Chef Gustavo Alvarado brings more than seventeen years of culinary experience to El Tigre Vestido via celebrated kitchens in New York City and Naples, Florida. Brunch fans swoon sweetly for classic Costa Rican breakfast (gallo pinto, scrambled eggs, tortilla, fried plantain, sour cream), French Toast topped with coconut syrup and pancakes smothered in Mora, a local blackberry.
Return in the evening and you’ll romance yourself over a fine feast as the night sky twinkles above. Chef Alvarado’s fine dinning menu includes house-smoked trout, Queen Carvina ceviche and slow-roasted pork belly with tropical kimchi.
If you’re looking to explore the region with a friendly, local guide be sure to sign up for the half day Cultural Highlands Tour. The road trip begins in Barva, originally founded in 1561, the town has been declared a national monument and is filled with 17th and 18th century buildings constructed with walls made up of adobe and horse hair.
Barva is most famous for its mask makers (known locally as mascaradas) who operate colourful studios that help pass on these important traditions. The massive masks and puppets are used during community festivals where thousands of locals dance through the streets to the wild music of the cimarron. If you’re in town on August 24th you’ll have the opportunity to watch the biggest puppet and mask festival of the year, a jaw dropping parade in celebration of Saint Bartholomew.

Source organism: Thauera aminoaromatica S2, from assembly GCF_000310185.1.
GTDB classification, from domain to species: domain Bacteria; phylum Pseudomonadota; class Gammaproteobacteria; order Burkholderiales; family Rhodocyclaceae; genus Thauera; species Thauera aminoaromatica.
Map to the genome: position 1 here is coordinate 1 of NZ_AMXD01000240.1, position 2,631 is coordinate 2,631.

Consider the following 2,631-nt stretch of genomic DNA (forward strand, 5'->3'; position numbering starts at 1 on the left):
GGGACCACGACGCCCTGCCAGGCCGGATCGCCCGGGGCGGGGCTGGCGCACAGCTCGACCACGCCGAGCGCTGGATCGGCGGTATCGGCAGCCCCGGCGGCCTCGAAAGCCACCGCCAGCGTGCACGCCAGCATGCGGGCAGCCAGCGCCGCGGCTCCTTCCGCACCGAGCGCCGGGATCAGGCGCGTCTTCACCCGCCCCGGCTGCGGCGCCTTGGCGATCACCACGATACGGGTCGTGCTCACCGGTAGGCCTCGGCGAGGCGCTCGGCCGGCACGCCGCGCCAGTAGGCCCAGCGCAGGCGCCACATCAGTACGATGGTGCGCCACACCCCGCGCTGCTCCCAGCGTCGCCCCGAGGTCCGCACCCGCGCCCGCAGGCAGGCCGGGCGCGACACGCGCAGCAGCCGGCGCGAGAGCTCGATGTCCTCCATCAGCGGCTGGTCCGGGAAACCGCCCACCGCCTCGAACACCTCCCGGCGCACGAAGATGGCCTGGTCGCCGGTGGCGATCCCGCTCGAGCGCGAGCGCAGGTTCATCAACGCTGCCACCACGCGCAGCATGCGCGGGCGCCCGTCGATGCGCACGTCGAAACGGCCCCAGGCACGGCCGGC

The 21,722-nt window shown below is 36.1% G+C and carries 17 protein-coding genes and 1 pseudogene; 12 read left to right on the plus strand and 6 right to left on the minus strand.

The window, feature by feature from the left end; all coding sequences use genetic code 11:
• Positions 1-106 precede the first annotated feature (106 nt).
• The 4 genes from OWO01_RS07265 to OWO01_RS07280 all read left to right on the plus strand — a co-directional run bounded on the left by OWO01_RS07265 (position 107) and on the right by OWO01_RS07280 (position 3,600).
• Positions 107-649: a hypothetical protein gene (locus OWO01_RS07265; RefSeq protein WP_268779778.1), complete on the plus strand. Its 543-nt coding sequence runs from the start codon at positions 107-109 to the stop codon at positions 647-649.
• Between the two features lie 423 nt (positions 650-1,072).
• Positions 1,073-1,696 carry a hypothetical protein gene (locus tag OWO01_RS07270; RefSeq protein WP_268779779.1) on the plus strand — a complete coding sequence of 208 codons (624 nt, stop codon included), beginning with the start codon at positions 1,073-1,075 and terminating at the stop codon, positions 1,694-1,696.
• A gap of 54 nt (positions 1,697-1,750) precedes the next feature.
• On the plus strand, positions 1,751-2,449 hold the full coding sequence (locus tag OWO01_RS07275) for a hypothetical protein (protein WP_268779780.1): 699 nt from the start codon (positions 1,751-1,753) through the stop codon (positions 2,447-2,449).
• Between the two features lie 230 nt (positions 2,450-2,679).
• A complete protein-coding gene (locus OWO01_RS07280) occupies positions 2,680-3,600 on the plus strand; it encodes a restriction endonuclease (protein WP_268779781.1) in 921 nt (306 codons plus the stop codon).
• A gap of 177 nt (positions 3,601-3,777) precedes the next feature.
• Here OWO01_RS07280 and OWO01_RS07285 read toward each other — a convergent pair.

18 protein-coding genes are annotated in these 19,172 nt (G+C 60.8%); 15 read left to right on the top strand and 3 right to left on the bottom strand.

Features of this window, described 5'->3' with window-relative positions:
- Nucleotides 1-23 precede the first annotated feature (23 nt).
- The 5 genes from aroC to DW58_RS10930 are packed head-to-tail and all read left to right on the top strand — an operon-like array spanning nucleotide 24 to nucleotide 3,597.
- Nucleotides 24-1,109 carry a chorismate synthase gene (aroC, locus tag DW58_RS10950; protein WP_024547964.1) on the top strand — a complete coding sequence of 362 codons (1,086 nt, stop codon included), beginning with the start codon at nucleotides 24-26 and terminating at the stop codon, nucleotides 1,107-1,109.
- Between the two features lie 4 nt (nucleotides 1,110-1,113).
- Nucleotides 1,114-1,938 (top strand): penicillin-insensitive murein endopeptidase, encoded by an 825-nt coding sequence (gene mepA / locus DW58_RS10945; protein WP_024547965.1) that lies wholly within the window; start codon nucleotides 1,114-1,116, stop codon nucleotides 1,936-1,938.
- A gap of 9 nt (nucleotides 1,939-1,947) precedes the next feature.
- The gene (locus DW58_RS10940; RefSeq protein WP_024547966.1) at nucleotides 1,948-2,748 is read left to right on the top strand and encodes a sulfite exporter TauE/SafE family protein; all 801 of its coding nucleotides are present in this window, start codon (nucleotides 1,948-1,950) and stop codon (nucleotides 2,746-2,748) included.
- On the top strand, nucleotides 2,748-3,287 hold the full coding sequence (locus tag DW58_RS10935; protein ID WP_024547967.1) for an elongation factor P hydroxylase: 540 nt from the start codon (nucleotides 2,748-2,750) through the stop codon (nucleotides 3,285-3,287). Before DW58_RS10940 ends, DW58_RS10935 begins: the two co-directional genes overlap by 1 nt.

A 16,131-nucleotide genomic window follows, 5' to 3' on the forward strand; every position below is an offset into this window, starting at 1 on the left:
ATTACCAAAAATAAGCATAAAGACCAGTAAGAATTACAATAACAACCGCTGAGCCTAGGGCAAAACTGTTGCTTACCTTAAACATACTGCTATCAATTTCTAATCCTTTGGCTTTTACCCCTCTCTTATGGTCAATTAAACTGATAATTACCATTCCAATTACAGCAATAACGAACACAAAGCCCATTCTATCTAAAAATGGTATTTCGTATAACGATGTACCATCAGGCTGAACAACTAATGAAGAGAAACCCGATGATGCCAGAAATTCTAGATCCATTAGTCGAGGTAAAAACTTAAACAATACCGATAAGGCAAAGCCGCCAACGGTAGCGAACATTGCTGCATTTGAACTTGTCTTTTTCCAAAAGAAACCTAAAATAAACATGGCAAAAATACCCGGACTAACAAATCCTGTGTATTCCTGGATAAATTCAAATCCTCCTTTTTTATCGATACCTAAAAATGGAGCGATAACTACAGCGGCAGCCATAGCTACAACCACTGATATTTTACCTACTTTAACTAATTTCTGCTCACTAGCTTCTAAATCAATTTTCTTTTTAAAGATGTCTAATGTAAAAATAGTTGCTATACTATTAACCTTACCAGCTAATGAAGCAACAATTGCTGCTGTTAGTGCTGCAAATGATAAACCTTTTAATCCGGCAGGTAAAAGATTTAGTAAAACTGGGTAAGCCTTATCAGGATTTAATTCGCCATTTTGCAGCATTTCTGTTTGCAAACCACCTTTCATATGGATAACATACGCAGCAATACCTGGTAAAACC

Next stop is Museo de Cultura Popular (The Museum of Folk Art and Culture) which recreates Spanish colonial Costa Rica in a century-old farmhouse, restored with period pieces and ingenious tools.
The highlight here is a stroll through President Alfredo Gonzalez Flores’ house which was occupied by his family in the early 1900s. It feels as though you’ve stepped back in time while slowly wandering through wood-fired kitchen, petite bedroom and sun-soaked veranda.
The final stop of the tour offers a stroll through Heredia, the provincial capital founded in 1706, which features several old Spanish Colonial style landmarks arranged around Parque Central: the main cathedral, El Fortin, the Guard Tower as well as the Casa de La Cultura, a historic colonial residence.
The cherry on my sundae was the hustle and bustle found at the city’s Central Market. It’s here you’ll enjoy the exotic sights and smells of indigenous fruit, vegetables, spices and herbs. The tour finishes around the lunching hour so be sure to plop yourself on a stool at the back of the market and devour an authentic cheep and cheerful lunch. For just $3 I devoured a fresh queso topped plantain, steaming tamale and spicy beef stuffed empanada the size of my grinning face!